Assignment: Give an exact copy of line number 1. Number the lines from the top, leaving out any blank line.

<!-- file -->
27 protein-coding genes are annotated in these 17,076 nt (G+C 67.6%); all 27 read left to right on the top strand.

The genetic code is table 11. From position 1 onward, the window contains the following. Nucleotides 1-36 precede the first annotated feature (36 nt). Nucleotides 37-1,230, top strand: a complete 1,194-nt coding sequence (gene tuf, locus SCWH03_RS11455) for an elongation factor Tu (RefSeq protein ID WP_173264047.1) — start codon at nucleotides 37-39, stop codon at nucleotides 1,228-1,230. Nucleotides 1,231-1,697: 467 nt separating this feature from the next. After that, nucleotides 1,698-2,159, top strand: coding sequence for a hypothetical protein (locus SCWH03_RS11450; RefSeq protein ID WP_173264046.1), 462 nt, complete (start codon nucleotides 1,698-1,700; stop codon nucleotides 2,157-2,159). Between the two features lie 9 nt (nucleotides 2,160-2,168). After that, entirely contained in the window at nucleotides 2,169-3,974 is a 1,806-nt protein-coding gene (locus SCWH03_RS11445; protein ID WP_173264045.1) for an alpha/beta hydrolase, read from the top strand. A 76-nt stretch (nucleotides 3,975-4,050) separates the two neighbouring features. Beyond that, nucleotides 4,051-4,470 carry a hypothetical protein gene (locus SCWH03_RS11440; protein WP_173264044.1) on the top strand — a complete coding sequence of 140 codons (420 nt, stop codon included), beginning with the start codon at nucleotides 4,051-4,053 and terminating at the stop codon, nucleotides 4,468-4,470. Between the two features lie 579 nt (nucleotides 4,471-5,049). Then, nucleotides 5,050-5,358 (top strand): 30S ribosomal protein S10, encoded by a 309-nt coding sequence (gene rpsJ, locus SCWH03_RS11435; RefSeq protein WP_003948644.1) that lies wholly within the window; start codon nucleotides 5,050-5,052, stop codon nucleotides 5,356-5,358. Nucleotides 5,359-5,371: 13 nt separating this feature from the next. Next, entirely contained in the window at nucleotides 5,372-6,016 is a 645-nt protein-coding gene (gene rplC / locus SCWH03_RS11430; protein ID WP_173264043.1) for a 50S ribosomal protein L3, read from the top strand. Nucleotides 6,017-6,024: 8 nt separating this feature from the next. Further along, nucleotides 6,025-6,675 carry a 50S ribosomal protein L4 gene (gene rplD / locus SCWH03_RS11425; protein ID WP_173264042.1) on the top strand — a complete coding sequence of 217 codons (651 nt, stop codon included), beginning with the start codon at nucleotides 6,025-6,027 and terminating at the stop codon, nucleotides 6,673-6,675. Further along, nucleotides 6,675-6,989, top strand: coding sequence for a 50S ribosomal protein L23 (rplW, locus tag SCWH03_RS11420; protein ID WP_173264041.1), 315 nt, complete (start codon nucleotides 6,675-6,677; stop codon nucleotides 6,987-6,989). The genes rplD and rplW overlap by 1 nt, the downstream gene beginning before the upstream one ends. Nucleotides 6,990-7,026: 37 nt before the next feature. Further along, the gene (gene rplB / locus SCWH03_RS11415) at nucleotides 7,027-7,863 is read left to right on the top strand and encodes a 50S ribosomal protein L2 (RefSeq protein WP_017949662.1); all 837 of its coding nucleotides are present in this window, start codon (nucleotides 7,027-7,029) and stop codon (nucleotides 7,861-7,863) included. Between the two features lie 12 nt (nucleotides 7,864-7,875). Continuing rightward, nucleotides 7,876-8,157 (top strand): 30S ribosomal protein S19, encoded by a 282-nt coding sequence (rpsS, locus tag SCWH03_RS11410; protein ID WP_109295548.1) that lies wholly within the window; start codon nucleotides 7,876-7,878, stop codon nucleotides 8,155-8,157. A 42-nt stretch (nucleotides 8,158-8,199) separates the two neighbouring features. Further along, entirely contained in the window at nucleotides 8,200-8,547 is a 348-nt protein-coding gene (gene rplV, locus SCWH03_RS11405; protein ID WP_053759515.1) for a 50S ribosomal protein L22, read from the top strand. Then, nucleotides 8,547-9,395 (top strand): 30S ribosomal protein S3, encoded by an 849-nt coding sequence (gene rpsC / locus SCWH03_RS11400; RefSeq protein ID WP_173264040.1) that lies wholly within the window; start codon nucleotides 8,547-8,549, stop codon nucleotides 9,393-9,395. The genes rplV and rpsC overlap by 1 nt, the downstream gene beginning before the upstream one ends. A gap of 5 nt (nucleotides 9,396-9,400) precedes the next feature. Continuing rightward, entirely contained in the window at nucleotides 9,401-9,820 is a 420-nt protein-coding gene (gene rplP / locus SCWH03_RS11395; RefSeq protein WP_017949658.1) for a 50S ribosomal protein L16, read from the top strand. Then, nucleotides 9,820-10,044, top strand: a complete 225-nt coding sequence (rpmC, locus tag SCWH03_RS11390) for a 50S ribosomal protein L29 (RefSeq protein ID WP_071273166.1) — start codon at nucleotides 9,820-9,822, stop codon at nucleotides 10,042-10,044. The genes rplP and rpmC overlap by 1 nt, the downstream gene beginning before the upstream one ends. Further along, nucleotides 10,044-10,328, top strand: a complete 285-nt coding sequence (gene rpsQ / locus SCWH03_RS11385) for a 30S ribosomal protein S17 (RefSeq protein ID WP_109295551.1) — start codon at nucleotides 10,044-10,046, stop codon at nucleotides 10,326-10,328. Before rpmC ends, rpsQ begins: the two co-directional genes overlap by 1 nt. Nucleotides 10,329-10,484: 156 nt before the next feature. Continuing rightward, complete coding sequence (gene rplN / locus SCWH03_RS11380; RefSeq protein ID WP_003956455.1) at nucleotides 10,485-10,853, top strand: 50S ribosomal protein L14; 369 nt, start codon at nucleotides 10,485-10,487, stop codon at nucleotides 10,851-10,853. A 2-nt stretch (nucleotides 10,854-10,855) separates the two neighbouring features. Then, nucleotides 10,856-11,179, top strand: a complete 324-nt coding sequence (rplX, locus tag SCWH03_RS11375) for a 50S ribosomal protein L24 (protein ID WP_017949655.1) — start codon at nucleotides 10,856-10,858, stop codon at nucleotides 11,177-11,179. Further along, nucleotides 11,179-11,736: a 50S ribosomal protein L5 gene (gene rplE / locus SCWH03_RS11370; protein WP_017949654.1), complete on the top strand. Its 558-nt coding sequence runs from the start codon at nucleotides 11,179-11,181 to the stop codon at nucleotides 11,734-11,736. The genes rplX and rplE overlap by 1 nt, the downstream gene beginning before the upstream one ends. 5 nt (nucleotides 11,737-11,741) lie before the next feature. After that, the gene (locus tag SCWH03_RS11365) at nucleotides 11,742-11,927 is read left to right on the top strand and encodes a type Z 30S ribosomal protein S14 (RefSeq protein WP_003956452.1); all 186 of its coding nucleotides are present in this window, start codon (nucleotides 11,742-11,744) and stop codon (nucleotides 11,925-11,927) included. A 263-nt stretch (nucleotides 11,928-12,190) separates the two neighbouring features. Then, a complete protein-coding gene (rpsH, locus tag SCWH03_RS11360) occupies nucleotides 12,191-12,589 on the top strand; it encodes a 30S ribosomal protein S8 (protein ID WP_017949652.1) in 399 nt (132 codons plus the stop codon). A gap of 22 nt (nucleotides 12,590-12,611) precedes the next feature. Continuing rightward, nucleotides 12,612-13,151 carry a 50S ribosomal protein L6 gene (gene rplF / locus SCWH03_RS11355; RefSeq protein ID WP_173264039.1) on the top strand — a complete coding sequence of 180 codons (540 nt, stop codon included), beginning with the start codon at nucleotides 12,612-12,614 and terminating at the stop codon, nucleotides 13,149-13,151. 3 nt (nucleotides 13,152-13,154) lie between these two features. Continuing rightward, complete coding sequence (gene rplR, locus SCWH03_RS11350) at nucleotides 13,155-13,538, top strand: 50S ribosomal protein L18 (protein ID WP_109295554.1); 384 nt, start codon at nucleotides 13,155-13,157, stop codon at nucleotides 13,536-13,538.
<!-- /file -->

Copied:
27 protein-coding genes are annotated in these 17,076 nt (G+C 67.6%); all 27 read left to right on the top strand.